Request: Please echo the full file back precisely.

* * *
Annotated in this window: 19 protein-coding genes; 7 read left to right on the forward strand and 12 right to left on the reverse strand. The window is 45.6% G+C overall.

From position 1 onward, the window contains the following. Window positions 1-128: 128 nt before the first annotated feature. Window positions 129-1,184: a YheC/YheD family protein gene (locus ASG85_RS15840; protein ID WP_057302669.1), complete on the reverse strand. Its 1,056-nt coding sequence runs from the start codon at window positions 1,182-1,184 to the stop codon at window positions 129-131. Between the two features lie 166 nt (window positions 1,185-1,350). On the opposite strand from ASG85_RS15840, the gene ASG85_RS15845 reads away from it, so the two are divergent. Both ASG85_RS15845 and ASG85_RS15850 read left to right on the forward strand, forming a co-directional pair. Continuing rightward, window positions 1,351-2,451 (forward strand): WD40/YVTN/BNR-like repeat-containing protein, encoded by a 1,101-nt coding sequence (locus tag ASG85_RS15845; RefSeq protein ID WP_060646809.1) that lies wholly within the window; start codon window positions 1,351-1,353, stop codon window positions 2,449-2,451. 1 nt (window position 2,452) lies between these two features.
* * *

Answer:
Annotated in this window: 19 protein-coding genes; 7 read left to right on the forward strand and 12 right to left on the reverse strand. The window is 45.6% G+C overall.

From position 1 onward, the window contains the following. Window positions 1-128: 128 nt before the first annotated feature. Window positions 129-1,184: a YheC/YheD family protein gene (locus ASG85_RS15840; protein ID WP_057302669.1), complete on the reverse strand. Its 1,056-nt coding sequence runs from the start codon at window positions 1,182-1,184 to the stop codon at window positions 129-131. Between the two features lie 166 nt (window positions 1,185-1,350). On the opposite strand from ASG85_RS15840, the gene ASG85_RS15845 reads away from it, so the two are divergent. Both ASG85_RS15845 and ASG85_RS15850 read left to right on the forward strand, forming a co-directional pair. Continuing rightward, window positions 1,351-2,451 (forward strand): WD40/YVTN/BNR-like repeat-containing protein, encoded by a 1,101-nt coding sequence (locus tag ASG85_RS15845; RefSeq protein ID WP_060646809.1) that lies wholly within the window; start codon window positions 1,351-1,353, stop codon window positions 2,449-2,451. 1 nt (window position 2,452) lies between these two features.